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IS THAT RIGHT THAT: X≠0;-a+1

                                  A≠0;-x+1

sabi92  Jul 15, 2015

Best Answer 

 #7
avatar+91001 
+8

Thanks Alan,

I understand what you have presented now - I don't remember seeing it presented like that ever before :)

What I don't get is how you can use just the algebra and extract that information, for this exact question, easily.

 

Let me see how I would extract that:

 

$$\\x+a-1-xa^2=0 \qquad a\ne0,\;\;x\ne0,\;\;a+x\ne1\\\\
xa^2-1a+(1-x)=0\qquad -1=-x-(1-x)\\\\
xa^2-xa-(1-x)a+(1-x)=0\\\\
xa^2-xa+(1-x)(-a)+(1-x)=0\\\\
xa(a-1)-(1-x)(a-1)=0\\\\
(xa-1+x)(a-1)=0\\\\
$So we have the graphs of$\\\\
xa+x-1=0\qquad and \qquad a-1=0\\\\
-1+xa+x=0\qquad and \qquad a=1\\\\
a=\frac{1-x}{x}\qquad and \qquad a=1\\\\
a=\frac{1}{x}-1 \qquad and \qquad a=1\\\\$$

 

Now Alan, did you do all that with no working?

Maybe you use mathcad, or a scrap of paper or maybe you are just clever.  

Melody  Jul 16, 2015
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9+0 Answers

 #2
avatar+26328 
+5

If you are solving for x, then x = 1/(a+1)    a ≠ -1,  a ≠ 0

 

if you are solving for a, then there are two solutions:

a = 1      x ≠ 0

and

a = -1 + 1/x    x ≠ 1,  x ≠ 0

.

Alan  Jul 16, 2015
 #3
avatar+91001 
+5

IS THAT RIGHT THAT: X≠0;-a+1

                                  A≠0;-x+1

 

What is the bar over the top for sabi?    I will ignore it     

 

$$a \ne 0\;\;\;\;x\ne 0\;\;\;\;x+a\ne 1$$

$$\\\frac{1}{ax}-\frac{a}{x+a-1}=0\\\\
(x+a-1)(ax)[\frac{1}{ax}-\frac{a}{x+a-1}]=0*(x+a-1)(ax)\\\\
(x+a-1)-a(ax)=0\\\\
x+a-1-a^2x=0\\\\
x-a^2x=-a+1\\\\
x(1-a^2)=1-a\\\\
x(1-a)(1+a)=1-a\\\\
1-a=0\quad or \qquad x(1+a)=1\\\\
a=1\;\;\;x\; $can be number except 0 $\quad \quad or \quad x=\frac{1}{1+a}\;\;\;\;where\;\; a\ne 1\\\\$$
 

 

remembering that

 

$$a \ne 0\;\;\;\;x\ne 0\;\;\;\;x+a\ne 1$$

 

The question that I am now asking myself is how do I determine the ends of the hole around a=1 the graphs indicate that it is more than just one point ????

 

---------------------------------

I will graph it but I will replace 'a' with 'y'

That is an unusual graph :)

https://www.desmos.com/calculator/ttybsu8dpw

http://www.wolframalpha.com/input/?i=1%2F%28xy%29-y%2F%28x%2By-1%29%3D0

Melody  Jul 16, 2015
 #4
avatar+26328 
+5

That is an unusual graph :)

 

That's because it is actually two graphs:   y = -1 + 1/x  and y = 1

 

The question that I am now asking myself is how do I determine the ends of the hole around a=1 the graphs indicate that it is more than just one point ????

 

It's just a plotting oddity (possibly arising because of plotting two functions as though they are 1?).  Plot y=-1+1/x on the same graph and you will see it overwrites the curve without a large hole around x = 1.

.

Alan  Jul 16, 2015
 #5
avatar+91001 
0

Thanks Alan,

 

The bit about the plotting oddity makes sense but the bit about it being 2 graphs really does not.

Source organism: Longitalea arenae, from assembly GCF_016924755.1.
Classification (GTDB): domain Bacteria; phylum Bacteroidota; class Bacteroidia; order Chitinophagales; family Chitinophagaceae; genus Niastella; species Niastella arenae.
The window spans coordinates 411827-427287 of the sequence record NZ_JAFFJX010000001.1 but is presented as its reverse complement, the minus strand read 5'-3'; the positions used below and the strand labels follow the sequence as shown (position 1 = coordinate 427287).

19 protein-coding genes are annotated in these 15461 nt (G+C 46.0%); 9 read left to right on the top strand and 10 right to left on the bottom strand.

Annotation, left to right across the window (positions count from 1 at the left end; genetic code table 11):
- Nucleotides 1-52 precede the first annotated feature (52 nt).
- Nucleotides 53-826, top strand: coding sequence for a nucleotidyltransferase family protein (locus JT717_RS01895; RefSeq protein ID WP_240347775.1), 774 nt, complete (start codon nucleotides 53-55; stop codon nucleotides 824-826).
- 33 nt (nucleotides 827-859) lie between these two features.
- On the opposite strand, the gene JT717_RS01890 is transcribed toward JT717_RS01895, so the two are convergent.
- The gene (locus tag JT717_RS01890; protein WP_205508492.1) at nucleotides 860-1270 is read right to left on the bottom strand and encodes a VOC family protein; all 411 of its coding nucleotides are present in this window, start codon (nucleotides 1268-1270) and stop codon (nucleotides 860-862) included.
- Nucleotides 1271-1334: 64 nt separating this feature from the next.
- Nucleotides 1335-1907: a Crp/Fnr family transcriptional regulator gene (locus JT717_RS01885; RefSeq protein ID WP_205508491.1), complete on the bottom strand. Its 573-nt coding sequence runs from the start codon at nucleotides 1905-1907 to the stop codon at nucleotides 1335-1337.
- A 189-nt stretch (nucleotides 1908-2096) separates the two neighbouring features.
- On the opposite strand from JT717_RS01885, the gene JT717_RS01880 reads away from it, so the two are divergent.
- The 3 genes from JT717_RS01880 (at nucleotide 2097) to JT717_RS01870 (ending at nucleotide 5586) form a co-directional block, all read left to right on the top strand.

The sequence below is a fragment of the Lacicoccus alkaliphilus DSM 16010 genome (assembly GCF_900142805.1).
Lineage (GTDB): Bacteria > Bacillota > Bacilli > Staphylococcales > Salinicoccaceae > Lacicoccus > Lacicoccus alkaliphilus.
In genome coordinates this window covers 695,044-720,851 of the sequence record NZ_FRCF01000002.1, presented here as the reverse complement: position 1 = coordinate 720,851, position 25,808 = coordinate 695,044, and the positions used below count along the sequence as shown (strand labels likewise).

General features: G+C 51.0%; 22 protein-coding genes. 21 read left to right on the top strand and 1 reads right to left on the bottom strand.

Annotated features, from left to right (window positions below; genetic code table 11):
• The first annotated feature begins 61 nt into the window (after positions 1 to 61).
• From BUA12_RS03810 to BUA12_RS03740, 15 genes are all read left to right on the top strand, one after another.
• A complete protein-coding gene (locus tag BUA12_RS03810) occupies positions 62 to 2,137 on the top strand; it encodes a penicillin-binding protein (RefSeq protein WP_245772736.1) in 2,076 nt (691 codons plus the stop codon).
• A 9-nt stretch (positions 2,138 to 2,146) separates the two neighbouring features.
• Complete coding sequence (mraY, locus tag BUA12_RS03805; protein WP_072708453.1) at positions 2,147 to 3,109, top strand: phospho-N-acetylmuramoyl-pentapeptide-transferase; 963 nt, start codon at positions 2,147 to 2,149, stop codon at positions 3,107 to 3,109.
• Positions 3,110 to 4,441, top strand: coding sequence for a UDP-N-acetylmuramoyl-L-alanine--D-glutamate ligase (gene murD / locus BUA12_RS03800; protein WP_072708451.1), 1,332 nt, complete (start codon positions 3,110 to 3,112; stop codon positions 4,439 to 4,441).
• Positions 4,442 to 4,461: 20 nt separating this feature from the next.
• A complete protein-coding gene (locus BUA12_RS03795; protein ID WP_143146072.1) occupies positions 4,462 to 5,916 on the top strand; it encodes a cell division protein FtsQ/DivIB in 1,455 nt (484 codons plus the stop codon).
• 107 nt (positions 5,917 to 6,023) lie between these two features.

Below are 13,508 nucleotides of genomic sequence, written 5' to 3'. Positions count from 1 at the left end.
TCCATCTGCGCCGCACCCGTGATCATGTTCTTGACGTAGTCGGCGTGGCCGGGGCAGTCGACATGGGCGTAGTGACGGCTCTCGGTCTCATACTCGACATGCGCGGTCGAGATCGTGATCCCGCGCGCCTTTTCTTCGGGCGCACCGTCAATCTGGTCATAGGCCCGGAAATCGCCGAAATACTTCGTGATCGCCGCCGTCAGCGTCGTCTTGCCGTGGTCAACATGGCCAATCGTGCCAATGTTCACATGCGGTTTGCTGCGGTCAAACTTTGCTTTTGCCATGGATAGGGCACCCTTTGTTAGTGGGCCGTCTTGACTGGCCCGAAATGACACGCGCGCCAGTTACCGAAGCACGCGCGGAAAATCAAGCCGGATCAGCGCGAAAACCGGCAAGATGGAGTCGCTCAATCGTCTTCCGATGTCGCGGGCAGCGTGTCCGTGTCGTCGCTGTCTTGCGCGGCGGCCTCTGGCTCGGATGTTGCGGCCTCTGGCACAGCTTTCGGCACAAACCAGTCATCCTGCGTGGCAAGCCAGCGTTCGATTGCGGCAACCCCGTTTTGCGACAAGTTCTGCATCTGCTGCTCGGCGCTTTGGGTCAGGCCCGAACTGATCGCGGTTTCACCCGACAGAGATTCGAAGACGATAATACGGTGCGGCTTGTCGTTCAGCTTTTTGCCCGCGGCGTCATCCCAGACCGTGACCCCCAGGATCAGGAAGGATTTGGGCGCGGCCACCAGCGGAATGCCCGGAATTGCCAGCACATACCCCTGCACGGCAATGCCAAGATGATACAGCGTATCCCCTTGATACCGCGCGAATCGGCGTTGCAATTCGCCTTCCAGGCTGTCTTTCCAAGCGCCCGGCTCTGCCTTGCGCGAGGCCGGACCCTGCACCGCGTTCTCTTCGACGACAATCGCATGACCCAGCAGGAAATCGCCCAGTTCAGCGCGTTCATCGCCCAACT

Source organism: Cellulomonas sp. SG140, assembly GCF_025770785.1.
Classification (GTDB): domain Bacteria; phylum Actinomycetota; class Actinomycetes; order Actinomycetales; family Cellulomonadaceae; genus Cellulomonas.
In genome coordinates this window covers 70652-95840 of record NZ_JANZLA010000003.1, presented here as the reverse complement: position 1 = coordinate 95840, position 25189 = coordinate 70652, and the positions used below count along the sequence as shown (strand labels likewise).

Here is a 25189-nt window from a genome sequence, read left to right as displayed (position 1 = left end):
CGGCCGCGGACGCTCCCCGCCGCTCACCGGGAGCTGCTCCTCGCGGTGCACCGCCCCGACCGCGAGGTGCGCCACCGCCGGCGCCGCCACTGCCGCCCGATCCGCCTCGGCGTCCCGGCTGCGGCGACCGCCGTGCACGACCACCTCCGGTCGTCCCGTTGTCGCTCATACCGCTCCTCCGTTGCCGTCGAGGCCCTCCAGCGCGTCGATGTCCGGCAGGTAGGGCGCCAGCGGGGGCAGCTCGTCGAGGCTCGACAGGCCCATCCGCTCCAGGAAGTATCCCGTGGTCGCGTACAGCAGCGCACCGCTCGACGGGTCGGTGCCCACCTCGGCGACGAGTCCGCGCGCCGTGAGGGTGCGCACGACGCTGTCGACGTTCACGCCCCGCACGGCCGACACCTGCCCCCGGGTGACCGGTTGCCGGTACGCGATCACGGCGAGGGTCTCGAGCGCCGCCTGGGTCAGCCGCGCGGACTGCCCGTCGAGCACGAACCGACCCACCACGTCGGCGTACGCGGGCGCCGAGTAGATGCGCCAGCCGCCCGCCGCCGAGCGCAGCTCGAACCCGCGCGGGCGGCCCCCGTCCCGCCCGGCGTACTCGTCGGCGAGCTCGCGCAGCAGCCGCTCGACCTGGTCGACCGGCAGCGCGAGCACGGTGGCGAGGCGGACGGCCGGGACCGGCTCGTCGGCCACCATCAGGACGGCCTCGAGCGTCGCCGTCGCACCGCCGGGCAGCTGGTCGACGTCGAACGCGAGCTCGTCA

I mean, I can see how it could be separated so that it is presented and plotted as two graphs.

 

but it is presented as only one graph so how can you say that it is two  

Melody  Jul 16, 2015
 #6
avatar+26328 
+5

It plots separate solutions from a single equation in a single colour. e.g. 

 Desmos multiple solutions graph

.

Alan  Jul 16, 2015
 #7
avatar+91001 
+8
Best Answer

Thanks Alan,

I understand what you have presented now - I don't remember seeing it presented like that ever before :)

What I don't get is how you can use just the algebra and extract that information, for this exact question, easily.

 

Let me see how I would extract that:

 

$$\\x+a-1-xa^2=0 \qquad a\ne0,\;\;x\ne0,\;\;a+x\ne1\\\\
xa^2-1a+(1-x)=0\qquad -1=-x-(1-x)\\\\
xa^2-xa-(1-x)a+(1-x)=0\\\\
xa^2-xa+(1-x)(-a)+(1-x)=0\\\\
xa(a-1)-(1-x)(a-1)=0\\\\
(xa-1+x)(a-1)=0\\\\
$So we have the graphs of$\\\\
xa+x-1=0\qquad and \qquad a-1=0\\\\
-1+xa+x=0\qquad and \qquad a=1\\\\
a=\frac{1-x}{x}\qquad and \qquad a=1\\\\
a=\frac{1}{x}-1 \qquad and \qquad a=1\\\\$$

 

Now Alan, did you do all that with no working?

Maybe you use mathcad, or a scrap of paper or maybe you are just clever.  

Melody  Jul 16, 2015
 #8
avatar+26328 
+5

I did it as follows:

$$\\\frac{1}{ax}-\frac{a}{x+a-1}=0\\\\1-\frac{a^2x}{x+a-1}=0\\\\x+a-1-a^2x=0\\\\\text{ or }\\\\xa^2-a+1-x=0\\\\\text{Now I just used the quadratic formula to get }\\\\a=\frac{1\pm \sqrt{1-4x(1-x)}}{2x}\\\\a=\frac{1\pm(2x-1)}{2x}\\\\a=1 \text{ and }a=\frac{1}{x}-1$$

.

Alan  Jul 16, 2015
 #9
avatar+262 
+5

But i've found x;exactly like melody did.is that wrong to find only x?the task is to solve the equation if its possible.so how can i know what do i need to find-x or a

sabi92  Jul 16, 2015
 #10
avatar+91001 
+5

you have a=1

and

x as a function of a       OR             a as a function of x             ( It makes no difference which)

I suppose since the first one has the subject a it is probably a little nicer if the second on also has a subject of a but either way is correct.  That is what I think anyway. :)

 

So, as long as you state your restrictions, your answer is fine Sabi :)

Melody  Jul 17, 2015

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